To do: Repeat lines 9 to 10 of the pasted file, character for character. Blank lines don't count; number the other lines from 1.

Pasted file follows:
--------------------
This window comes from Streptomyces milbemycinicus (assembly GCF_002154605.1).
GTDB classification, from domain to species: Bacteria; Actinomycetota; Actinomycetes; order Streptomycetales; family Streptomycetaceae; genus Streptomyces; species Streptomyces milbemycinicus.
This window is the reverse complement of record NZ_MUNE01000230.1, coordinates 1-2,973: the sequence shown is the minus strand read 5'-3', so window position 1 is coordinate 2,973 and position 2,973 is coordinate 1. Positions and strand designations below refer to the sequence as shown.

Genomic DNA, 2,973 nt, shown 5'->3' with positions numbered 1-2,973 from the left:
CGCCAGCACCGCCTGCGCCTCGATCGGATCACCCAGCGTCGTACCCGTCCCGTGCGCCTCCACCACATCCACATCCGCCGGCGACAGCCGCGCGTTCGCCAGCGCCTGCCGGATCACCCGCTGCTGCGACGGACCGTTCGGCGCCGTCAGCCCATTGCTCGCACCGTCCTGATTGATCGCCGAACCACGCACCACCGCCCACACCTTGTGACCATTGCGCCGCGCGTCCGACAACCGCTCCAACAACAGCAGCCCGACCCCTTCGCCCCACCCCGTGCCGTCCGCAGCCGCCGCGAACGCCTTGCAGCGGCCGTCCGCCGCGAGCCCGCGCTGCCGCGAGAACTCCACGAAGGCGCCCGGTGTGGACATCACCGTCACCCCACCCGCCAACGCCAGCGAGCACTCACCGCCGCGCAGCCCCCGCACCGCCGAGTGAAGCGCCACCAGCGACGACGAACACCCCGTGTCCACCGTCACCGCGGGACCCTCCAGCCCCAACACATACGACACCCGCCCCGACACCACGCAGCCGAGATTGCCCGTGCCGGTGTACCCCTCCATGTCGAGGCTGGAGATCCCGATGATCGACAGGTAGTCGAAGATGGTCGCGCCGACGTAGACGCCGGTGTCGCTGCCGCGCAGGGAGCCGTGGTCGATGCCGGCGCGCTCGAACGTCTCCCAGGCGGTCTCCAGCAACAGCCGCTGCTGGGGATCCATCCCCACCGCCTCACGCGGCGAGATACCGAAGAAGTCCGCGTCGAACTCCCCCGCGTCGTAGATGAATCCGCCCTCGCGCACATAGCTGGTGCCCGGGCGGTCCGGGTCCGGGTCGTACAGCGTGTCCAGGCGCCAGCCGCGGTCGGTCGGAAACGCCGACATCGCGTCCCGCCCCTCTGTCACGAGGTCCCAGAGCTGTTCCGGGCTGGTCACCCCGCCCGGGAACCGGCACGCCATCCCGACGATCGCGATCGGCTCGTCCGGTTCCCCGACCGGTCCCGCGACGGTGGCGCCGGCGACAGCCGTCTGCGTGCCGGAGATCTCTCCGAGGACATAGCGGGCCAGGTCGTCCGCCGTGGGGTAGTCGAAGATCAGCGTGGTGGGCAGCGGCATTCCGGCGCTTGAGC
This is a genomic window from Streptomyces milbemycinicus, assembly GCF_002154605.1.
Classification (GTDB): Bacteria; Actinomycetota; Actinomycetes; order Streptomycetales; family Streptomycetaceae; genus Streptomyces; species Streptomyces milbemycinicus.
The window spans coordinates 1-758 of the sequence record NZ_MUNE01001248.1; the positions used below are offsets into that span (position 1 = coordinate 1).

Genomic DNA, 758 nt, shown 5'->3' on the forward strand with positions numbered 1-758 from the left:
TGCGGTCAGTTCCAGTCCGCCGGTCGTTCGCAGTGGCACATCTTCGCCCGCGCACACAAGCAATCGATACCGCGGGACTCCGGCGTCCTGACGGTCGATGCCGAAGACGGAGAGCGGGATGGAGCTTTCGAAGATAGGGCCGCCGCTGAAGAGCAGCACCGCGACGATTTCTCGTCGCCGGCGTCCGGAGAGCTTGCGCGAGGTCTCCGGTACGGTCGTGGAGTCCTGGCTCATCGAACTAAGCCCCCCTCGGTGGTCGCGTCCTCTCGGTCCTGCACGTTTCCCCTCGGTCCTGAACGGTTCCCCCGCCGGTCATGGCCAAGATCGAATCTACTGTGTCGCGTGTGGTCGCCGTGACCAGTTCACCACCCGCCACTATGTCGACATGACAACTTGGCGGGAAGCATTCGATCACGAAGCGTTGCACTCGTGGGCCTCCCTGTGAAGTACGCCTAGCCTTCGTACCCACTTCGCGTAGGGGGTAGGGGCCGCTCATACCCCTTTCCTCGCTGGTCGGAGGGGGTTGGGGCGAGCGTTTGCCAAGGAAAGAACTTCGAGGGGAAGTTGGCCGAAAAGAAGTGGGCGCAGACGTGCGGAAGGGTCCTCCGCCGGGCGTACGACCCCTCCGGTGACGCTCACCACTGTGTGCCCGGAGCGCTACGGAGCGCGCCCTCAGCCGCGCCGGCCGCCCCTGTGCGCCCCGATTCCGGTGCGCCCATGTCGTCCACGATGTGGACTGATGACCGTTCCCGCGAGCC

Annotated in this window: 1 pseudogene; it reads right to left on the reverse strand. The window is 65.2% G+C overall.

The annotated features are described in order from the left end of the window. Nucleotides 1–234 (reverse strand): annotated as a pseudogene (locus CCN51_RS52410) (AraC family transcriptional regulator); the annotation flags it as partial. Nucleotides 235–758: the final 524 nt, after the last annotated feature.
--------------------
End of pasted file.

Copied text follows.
Genomic DNA, 758 nt, shown 5'->3' on the forward strand with positions numbered 1-758 from the left:
TGCGGTCAGTTCCAGTCCGCCGGTCGTTCGCAGTGGCACATCTTCGCCCGCGCACACAAGCAATCGATACCGCGGGACTCCGGCGTCCTGACGGTCGATGCCGAAGACGGAGAGCGGGATGGAGCTTTCGAAGATAGGGCCGCCGCTGAAGAGCAGCACCGCGACGATTTCTCGTCGCCGGCGTCCGGAGAGCTTGCGCGAGGTCTCCGGTACGGTCGTGGAGTCCTGGCTCATCGAACTAAGCCCCCCTCGGTGGTCGCGTCCTCTCGGTCCTGCACGTTTCCCCTCGGTCCTGAACGGTTCCCCCGCCGGTCATGGCCAAGATCGAATCTACTGTGTCGCGTGTGGTCGCCGTGACCAGTTCACCACCCGCCACTATGTCGACATGACAACTTGGCGGGAAGCATTCGATCACGAAGCGTTGCACTCGTGGGCCTCCCTGTGAAGTACGCCTAGCCTTCGTACCCACTTCGCGTAGGGGGTAGGGGCCGCTCATACCCCTTTCCTCGCTGGTCGGAGGGGGTTGGGGCGAGCGTTTGCCAAGGAAAGAACTTCGAGGGGAAGTTGGCCGAAAAGAAGTGGGCGCAGACGTGCGGAAGGGTCCTCCGCCGGGCGTACGACCCCTCCGGTGACGCTCACCACTGTGTGCCCGGAGCGCTACGGAGCGCGCCCTCAGCCGCGCCGGCCGCCCCTGTGCGCCCCGATTCCGGTGCGCCCATGTCGTCCACGATGTGGACTGATGACCGTTCCCGCGAGCC